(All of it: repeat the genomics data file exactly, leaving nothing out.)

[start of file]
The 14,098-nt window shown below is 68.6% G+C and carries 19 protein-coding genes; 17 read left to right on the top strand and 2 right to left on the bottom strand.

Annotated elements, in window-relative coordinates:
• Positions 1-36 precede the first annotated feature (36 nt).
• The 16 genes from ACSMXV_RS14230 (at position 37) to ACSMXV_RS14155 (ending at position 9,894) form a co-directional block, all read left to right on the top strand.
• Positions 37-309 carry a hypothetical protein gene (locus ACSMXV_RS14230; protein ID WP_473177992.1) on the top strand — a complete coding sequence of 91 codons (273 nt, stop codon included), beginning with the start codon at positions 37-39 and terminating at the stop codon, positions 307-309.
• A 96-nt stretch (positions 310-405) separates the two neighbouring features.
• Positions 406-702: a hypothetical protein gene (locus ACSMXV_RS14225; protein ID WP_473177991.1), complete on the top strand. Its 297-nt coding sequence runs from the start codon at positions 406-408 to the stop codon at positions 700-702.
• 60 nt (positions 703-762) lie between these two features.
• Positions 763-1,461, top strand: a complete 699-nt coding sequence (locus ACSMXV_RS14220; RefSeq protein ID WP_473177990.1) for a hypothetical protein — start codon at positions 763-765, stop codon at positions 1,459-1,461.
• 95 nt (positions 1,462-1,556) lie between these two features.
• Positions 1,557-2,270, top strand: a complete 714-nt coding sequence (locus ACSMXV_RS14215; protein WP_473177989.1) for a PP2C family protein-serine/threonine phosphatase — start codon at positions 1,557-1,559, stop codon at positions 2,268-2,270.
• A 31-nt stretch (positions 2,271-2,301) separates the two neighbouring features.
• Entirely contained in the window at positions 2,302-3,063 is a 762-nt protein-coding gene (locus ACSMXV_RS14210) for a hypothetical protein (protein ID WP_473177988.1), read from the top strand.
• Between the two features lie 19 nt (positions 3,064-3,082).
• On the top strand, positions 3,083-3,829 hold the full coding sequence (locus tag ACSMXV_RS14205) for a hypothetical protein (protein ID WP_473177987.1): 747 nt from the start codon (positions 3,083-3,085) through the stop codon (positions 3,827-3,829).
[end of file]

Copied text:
The 14,098-nt window shown below is 68.6% G+C and carries 19 protein-coding genes; 17 read left to right on the top strand and 2 right to left on the bottom strand.

Annotated elements, in window-relative coordinates:
• Positions 1-36 precede the first annotated feature (36 nt).
• The 16 genes from ACSMXV_RS14230 (at position 37) to ACSMXV_RS14155 (ending at position 9,894) form a co-directional block, all read left to right on the top strand.
• Positions 37-309 carry a hypothetical protein gene (locus ACSMXV_RS14230; protein ID WP_473177992.1) on the top strand — a complete coding sequence of 91 codons (273 nt, stop codon included), beginning with the start codon at positions 37-39 and terminating at the stop codon, positions 307-309.
• A 96-nt stretch (positions 310-405) separates the two neighbouring features.
• Positions 406-702: a hypothetical protein gene (locus ACSMXV_RS14225; protein ID WP_473177991.1), complete on the top strand. Its 297-nt coding sequence runs from the start codon at positions 406-408 to the stop codon at positions 700-702.
• 60 nt (positions 703-762) lie between these two features.
• Positions 763-1,461, top strand: a complete 699-nt coding sequence (locus ACSMXV_RS14220; RefSeq protein ID WP_473177990.1) for a hypothetical protein — start codon at positions 763-765, stop codon at positions 1,459-1,461.
• 95 nt (positions 1,462-1,556) lie between these two features.
• Positions 1,557-2,270, top strand: a complete 714-nt coding sequence (locus ACSMXV_RS14215; protein WP_473177989.1) for a PP2C family protein-serine/threonine phosphatase — start codon at positions 1,557-1,559, stop codon at positions 2,268-2,270.
• A 31-nt stretch (positions 2,271-2,301) separates the two neighbouring features.
• Entirely contained in the window at positions 2,302-3,063 is a 762-nt protein-coding gene (locus ACSMXV_RS14210) for a hypothetical protein (protein ID WP_473177988.1), read from the top strand.
• Between the two features lie 19 nt (positions 3,064-3,082).
• On the top strand, positions 3,083-3,829 hold the full coding sequence (locus tag ACSMXV_RS14205) for a hypothetical protein (protein ID WP_473177987.1): 747 nt from the start codon (positions 3,083-3,085) through the stop codon (positions 3,827-3,829).